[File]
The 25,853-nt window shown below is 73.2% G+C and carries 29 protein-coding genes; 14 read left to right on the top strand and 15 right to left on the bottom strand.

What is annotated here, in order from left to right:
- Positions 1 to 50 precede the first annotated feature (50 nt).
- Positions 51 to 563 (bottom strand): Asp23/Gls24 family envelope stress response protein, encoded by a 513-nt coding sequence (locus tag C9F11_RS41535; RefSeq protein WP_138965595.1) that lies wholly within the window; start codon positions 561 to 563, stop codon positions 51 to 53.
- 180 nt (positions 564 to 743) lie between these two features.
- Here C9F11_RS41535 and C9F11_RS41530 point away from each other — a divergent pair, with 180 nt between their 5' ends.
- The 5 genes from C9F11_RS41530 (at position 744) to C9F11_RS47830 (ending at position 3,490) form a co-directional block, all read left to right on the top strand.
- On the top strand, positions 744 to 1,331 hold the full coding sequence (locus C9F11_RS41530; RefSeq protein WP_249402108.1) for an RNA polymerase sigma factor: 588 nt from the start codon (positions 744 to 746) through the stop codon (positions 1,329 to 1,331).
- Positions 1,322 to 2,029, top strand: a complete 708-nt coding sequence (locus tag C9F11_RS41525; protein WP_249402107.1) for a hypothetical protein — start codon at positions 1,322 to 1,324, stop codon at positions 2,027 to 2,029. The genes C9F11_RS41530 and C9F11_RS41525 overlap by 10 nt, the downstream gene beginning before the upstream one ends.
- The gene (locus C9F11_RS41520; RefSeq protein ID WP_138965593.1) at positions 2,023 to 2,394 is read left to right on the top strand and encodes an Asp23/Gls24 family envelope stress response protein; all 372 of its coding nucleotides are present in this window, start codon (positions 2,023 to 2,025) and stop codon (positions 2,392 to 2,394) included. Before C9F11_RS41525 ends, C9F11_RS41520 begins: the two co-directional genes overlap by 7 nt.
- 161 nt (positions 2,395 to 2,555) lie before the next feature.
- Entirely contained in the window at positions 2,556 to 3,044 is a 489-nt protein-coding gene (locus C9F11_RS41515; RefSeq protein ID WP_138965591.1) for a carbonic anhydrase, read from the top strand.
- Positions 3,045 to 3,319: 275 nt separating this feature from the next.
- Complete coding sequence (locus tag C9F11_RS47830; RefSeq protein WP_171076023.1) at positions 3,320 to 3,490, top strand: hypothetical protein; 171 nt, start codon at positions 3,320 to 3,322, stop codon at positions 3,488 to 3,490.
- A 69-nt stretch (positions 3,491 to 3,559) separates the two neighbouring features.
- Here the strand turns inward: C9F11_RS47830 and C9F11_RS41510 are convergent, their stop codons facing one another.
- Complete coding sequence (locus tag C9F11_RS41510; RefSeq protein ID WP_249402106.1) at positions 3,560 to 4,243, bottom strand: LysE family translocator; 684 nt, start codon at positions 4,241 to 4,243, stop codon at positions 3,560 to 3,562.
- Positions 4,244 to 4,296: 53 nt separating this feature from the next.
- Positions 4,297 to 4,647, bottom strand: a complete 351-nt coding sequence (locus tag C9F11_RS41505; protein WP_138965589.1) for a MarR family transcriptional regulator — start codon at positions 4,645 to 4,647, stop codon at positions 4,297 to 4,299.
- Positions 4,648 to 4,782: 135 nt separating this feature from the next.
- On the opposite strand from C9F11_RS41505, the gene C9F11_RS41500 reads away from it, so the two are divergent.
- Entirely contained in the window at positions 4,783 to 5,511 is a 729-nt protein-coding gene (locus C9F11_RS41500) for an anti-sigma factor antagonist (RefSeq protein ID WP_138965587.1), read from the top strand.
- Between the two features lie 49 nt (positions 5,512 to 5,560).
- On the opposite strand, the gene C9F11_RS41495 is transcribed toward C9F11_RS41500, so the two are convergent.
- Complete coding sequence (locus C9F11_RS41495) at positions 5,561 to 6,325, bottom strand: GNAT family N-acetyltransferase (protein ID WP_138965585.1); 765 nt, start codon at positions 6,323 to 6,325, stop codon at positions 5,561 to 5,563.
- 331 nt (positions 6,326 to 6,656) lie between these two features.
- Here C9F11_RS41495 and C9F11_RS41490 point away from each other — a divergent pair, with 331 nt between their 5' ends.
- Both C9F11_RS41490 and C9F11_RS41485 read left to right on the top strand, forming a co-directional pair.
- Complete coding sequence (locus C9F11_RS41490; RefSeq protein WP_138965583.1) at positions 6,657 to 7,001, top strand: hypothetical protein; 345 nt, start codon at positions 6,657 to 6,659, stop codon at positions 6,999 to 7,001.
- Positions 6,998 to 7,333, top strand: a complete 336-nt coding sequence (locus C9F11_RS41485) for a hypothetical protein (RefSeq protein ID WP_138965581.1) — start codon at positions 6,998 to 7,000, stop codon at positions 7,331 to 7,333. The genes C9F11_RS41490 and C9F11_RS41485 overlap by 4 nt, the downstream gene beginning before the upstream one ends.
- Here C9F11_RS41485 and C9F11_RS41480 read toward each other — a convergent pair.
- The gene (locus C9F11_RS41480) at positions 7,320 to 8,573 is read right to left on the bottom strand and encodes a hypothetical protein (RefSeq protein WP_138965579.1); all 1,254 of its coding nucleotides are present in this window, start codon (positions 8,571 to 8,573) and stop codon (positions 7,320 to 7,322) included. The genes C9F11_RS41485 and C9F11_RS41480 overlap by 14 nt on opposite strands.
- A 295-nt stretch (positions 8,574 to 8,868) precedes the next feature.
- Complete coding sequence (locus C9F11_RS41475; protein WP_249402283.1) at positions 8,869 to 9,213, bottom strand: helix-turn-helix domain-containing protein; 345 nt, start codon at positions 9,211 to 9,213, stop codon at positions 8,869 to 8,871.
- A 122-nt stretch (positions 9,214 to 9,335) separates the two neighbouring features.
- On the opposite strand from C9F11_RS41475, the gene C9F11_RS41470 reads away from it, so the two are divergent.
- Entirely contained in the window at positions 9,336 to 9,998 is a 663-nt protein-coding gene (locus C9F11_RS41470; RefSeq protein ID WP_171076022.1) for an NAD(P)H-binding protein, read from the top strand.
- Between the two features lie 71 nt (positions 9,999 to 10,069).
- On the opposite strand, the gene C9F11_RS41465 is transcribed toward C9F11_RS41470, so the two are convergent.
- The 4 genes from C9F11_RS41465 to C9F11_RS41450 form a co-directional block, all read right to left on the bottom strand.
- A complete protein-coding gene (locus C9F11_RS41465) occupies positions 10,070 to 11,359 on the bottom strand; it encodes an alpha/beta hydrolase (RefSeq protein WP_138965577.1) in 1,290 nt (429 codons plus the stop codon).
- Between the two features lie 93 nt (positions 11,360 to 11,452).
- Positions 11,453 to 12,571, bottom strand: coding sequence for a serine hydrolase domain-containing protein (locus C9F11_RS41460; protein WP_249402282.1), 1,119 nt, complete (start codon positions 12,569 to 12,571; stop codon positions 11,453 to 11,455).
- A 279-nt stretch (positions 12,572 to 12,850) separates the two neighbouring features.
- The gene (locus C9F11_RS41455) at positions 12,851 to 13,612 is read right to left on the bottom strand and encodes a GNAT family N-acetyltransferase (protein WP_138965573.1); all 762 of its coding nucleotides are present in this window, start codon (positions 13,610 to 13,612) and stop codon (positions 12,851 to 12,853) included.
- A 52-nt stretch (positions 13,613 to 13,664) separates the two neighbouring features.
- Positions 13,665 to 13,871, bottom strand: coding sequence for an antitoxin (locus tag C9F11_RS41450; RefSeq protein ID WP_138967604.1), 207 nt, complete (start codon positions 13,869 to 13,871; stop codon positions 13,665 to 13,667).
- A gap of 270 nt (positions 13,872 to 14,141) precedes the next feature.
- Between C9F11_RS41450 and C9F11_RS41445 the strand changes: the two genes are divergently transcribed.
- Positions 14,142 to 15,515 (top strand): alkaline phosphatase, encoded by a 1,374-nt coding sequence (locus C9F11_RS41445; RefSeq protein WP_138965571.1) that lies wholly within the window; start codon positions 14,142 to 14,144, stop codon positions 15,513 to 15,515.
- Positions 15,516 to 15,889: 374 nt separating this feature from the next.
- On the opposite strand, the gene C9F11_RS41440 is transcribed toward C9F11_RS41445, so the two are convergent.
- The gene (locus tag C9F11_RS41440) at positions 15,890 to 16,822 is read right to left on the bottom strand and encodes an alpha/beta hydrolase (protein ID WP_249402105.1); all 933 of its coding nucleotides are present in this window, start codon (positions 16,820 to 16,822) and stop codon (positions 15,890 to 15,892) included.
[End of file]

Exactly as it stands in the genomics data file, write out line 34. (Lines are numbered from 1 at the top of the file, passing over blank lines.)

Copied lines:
- Complete coding sequence (locus C9F11_RS41475; protein WP_249402283.1) at positions 8,869 to 9,213, bottom strand: helix-turn-helix domain-containing protein; 345 nt, start codon at positions 9,211 to 9,213, stop codon at positions 8,869 to 8,871.